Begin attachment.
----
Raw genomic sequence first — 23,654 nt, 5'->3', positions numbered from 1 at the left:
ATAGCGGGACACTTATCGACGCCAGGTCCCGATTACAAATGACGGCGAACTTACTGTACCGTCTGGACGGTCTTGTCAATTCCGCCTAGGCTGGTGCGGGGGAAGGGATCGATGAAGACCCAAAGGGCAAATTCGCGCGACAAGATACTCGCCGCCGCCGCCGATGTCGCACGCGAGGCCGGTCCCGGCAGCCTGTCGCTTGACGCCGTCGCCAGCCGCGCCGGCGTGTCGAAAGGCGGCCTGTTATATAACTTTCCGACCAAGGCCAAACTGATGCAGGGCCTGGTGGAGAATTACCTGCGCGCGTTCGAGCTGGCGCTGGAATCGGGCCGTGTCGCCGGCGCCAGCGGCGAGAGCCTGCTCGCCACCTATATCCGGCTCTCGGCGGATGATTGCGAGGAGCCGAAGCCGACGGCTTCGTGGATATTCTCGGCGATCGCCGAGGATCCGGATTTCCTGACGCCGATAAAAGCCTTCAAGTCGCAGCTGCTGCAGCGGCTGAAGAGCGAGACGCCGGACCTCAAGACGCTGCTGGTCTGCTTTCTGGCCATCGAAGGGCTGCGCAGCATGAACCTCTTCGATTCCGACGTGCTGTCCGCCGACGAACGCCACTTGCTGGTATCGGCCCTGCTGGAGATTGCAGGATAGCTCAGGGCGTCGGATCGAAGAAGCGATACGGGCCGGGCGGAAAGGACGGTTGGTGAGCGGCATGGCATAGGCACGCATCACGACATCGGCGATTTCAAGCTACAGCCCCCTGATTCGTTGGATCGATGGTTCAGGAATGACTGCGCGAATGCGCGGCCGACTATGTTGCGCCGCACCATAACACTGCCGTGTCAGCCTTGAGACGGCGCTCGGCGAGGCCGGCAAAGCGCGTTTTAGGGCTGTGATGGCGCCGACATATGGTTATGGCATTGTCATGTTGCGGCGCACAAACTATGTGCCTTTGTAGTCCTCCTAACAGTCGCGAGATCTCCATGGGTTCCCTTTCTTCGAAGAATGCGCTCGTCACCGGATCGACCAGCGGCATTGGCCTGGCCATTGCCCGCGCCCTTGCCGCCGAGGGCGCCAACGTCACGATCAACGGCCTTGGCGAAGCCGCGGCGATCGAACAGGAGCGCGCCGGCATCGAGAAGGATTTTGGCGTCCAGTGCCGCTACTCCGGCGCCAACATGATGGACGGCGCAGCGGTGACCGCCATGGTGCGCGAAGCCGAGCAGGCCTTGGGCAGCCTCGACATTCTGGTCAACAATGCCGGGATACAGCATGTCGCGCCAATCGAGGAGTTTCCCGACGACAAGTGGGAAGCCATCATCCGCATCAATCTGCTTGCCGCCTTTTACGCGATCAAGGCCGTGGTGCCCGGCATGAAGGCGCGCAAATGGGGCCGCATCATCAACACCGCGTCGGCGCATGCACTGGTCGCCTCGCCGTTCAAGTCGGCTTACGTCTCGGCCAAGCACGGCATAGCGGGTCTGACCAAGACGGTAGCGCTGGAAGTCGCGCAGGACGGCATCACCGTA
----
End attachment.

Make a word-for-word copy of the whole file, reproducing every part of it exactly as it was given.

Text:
Raw genomic sequence first — 23,654 nt, 5'->3', positions numbered from 1 at the left:
ATAGCGGGACACTTATCGACGCCAGGTCCCGATTACAAATGACGGCGAACTTACTGTACCGTCTGGACGGTCTTGTCAATTCCGCCTAGGCTGGTGCGGGGGAAGGGATCGATGAAGACCCAAAGGGCAAATTCGCGCGACAAGATACTCGCCGCCGCCGCCGATGTCGCACGCGAGGCCGGTCCCGGCAGCCTGTCGCTTGACGCCGTCGCCAGCCGCGCCGGCGTGTCGAAAGGCGGCCTGTTATATAACTTTCCGACCAAGGCCAAACTGATGCAGGGCCTGGTGGAGAATTACCTGCGCGCGTTCGAGCTGGCGCTGGAATCGGGCCGTGTCGCCGGCGCCAGCGGCGAGAGCCTGCTCGCCACCTATATCCGGCTCTCGGCGGATGATTGCGAGGAGCCGAAGCCGACGGCTTCGTGGATATTCTCGGCGATCGCCGAGGATCCGGATTTCCTGACGCCGATAAAAGCCTTCAAGTCGCAGCTGCTGCAGCGGCTGAAGAGCGAGACGCCGGACCTCAAGACGCTGCTGGTCTGCTTTCTGGCCATCGAAGGGCTGCGCAGCATGAACCTCTTCGATTCCGACGTGCTGTCCGCCGACGAACGCCACTTGCTGGTATCGGCCCTGCTGGAGATTGCAGGATAGCTCAGGGCGTCGGATCGAAGAAGCGATACGGGCCGGGCGGAAAGGACGGTTGGTGAGCGGCATGGCATAGGCACGCATCACGACATCGGCGATTTCAAGCTACAGCCCCCTGATTCGTTGGATCGATGGTTCAGGAATGACTGCGCGAATGCGCGGCCGACTATGTTGCGCCGCACCATAACACTGCCGTGTCAGCCTTGAGACGGCGCTCGGCGAGGCCGGCAAAGCGCGTTTTAGGGCTGTGATGGCGCCGACATATGGTTATGGCATTGTCATGTTGCGGCGCACAAACTATGTGCCTTTGTAGTCCTCCTAACAGTCGCGAGATCTCCATGGGTTCCCTTTCTTCGAAGAATGCGCTCGTCACCGGATCGACCAGCGGCATTGGCCTGGCCATTGCCCGCGCCCTTGCCGCCGAGGGCGCCAACGTCACGATCAACGGCCTTGGCGAAGCCGCGGCGATCGAACAGGAGCGCGCCGGCATCGAGAAGGATTTTGGCGTCCAGTGCCGCTACTCCGGCGCCAACATGATGGACGGCGCAGCGGTGACCGCCATGGTGCGCGAAGCCGAGCAGGCCTTGGGCAGCCTCGACATTCTGGTCAACAATGCCGGGATACAGCATGTCGCGCCAATCGAGGAGTTTCCCGACGACAAGTGGGAAGCCATCATCCGCATCAATCTGCTTGCCGCCTTTTACGCGATCAAGGCCGTGGTGCCCGGCATGAAGGCGCGCAAATGGGGCCGCATCATCAACACCGCGTCGGCGCATGCACTGGTCGCCTCGCCGTTCAAGTCGGCTTACGTCTCGGCCAAGCACGGCATAGCGGGTCTGACCAAGACGGTAGCGCTGGAAGTCGCGCAGGACGGCATCACCGTA